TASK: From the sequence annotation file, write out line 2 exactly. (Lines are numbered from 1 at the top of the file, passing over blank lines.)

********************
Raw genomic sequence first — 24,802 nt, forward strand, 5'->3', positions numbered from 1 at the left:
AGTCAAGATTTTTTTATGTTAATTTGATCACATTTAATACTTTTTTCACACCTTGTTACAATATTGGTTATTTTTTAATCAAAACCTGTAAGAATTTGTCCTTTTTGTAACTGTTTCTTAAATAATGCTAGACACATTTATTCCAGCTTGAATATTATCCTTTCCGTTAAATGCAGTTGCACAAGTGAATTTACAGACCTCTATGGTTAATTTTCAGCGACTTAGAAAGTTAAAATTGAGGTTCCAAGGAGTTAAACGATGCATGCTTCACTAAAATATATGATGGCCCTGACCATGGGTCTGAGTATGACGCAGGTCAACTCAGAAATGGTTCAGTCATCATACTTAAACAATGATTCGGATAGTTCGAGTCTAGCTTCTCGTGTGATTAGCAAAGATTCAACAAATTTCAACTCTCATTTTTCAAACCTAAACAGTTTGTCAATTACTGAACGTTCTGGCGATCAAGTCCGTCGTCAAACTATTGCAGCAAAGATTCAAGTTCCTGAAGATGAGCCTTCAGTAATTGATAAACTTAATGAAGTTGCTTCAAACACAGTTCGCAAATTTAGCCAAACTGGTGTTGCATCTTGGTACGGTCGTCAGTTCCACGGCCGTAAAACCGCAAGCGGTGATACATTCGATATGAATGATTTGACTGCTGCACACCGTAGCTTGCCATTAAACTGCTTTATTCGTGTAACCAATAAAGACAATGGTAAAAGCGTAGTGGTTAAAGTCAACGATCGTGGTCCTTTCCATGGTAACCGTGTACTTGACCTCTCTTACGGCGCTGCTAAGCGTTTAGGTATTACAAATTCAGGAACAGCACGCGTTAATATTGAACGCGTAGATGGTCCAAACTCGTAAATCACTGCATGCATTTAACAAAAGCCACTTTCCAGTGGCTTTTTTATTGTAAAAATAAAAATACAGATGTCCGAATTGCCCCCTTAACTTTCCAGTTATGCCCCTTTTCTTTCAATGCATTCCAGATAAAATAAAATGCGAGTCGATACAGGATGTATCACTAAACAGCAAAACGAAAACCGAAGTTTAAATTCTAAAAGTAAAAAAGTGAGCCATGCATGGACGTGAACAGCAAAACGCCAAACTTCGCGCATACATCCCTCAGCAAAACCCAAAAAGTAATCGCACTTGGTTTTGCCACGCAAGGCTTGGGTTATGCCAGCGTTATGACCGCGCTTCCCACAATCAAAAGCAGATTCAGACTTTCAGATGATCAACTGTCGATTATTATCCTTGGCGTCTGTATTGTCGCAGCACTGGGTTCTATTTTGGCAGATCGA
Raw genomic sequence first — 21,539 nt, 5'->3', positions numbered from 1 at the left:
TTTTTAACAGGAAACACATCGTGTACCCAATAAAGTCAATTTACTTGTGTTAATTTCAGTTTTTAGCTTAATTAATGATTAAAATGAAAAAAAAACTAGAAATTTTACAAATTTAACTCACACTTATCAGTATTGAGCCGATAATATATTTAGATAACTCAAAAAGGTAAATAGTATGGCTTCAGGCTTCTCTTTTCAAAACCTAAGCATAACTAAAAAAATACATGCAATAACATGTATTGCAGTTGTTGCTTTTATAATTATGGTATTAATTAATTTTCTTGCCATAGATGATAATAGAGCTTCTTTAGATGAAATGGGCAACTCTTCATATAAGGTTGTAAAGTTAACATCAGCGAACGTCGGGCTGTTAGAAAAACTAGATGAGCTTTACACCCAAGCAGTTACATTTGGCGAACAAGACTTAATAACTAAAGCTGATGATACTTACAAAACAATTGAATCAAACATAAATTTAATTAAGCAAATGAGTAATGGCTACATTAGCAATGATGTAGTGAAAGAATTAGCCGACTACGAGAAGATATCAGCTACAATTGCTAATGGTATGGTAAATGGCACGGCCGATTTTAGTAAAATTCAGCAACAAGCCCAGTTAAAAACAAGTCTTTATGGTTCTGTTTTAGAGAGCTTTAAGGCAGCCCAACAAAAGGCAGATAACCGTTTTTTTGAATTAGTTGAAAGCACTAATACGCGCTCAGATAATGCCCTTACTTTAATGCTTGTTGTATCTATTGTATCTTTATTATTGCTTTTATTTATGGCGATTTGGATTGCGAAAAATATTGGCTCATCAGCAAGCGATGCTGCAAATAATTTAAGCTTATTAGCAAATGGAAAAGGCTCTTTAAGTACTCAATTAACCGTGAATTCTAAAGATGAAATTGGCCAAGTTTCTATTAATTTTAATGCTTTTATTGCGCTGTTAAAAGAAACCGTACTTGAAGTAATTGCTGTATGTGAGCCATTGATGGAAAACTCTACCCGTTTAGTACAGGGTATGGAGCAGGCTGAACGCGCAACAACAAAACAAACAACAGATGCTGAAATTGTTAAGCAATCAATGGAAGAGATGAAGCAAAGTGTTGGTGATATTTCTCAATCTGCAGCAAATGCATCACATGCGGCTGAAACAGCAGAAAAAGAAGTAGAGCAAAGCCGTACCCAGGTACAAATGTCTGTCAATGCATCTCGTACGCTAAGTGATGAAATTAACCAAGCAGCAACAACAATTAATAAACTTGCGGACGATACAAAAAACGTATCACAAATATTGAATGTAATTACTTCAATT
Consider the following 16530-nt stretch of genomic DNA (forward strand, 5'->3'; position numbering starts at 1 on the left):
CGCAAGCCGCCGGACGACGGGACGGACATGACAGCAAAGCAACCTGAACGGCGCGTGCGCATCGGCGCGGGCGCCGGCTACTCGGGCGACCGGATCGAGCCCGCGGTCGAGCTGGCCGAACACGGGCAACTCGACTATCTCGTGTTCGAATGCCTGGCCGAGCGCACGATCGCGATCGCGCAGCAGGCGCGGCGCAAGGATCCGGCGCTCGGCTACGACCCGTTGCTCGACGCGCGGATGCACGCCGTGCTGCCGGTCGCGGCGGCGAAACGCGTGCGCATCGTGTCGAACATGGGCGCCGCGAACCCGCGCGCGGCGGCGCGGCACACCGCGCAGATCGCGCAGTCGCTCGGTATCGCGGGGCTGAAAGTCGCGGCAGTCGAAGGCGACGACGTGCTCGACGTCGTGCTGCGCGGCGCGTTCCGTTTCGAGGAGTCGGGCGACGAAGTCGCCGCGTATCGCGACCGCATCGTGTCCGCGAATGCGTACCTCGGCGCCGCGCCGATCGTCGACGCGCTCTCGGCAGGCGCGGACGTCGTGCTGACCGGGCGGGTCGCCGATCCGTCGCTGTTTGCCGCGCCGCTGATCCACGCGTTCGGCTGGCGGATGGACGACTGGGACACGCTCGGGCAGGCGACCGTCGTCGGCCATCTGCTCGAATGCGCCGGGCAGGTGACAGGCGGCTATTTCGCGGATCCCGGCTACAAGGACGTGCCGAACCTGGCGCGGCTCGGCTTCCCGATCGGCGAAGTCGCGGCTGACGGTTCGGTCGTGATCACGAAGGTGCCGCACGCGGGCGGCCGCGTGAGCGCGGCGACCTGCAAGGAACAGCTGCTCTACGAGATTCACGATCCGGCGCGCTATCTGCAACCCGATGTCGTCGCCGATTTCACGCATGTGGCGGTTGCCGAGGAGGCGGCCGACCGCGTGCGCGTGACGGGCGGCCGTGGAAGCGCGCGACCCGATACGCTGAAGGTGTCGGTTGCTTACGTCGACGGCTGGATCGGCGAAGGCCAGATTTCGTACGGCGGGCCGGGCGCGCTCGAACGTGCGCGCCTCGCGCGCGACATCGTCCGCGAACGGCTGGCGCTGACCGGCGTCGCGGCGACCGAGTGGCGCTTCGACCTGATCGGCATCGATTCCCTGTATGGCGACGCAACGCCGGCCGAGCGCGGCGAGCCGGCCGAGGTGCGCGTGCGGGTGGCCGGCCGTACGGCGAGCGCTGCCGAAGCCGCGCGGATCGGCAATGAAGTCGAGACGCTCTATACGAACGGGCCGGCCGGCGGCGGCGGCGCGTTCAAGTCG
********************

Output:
AGTCAAGATTTTTTTATGTTAATTTGATCACATTTAATACTTTTTTCACACCTTGTTACAATATTGGTTATTTTTTAATCAAAACCTGTAAGAATTTGTCCTTTTTGTAACTGTTTCTTAAATAATGCTAGACACATTTATTCCAGCTTGAATATTATCCTTTCCGTTAAATGCAGTTGCACAAGTGAATTTACAGACCTCTATGGTTAATTTTCAGCGACTTAGAAAGTTAAAATTGAGGTTCCAAGGAGTTAAACGATGCATGCTTCACTAAAATATATGATGGCCCTGACCATGGGTCTGAGTATGACGCAGGTCAACTCAGAAATGGTTCAGTCATCATACTTAAACAATGATTCGGATAGTTCGAGTCTAGCTTCTCGTGTGATTAGCAAAGATTCAACAAATTTCAACTCTCATTTTTCAAACCTAAACAGTTTGTCAATTACTGAACGTTCTGGCGATCAAGTCCGTCGTCAAACTATTGCAGCAAAGATTCAAGTTCCTGAAGATGAGCCTTCAGTAATTGATAAACTTAATGAAGTTGCTTCAAACACAGTTCGCAAATTTAGCCAAACTGGTGTTGCATCTTGGTACGGTCGTCAGTTCCACGGCCGTAAAACCGCAAGCGGTGATACATTCGATATGAATGATTTGACTGCTGCACACCGTAGCTTGCCATTAAACTGCTTTATTCGTGTAACCAATAAAGACAATGGTAAAAGCGTAGTGGTTAAAGTCAACGATCGTGGTCCTTTCCATGGTAACCGTGTACTTGACCTCTCTTACGGCGCTGCTAAGCGTTTAGGTATTACAAATTCAGGAACAGCACGCGTTAATATTGAACGCGTAGATGGTCCAAACTCGTAAATCACTGCATGCATTTAACAAAAGCCACTTTCCAGTGGCTTTTTTATTGTAAAAATAAAAATACAGATGTCCGAATTGCCCCCTTAACTTTCCAGTTATGCCCCTTTTCTTTCAATGCATTCCAGATAAAATAAAATGCGAGTCGATACAGGATGTATCACTAAACAGCAAAACGAAAACCGAAGTTTAAATTCTAAAAGTAAAAAAGTGAGCCATGCATGGACGTGAACAGCAAAACGCCAAACTTCGCGCATACATCCCTCAGCAAAACCCAAAAAGTAATCGCACTTGGTTTTGCCACGCAAGGCTTGGGTTATGCCAGCGTTATGACCGCGCTTCCCACAATCAAAAGCAGATTCAGACTTTCAGATGATCAACTGTCGATTATTATCCTTGGCGTCTGTATTGTCGCAGCACTGGGTTCTATTTTGGCAGATCGA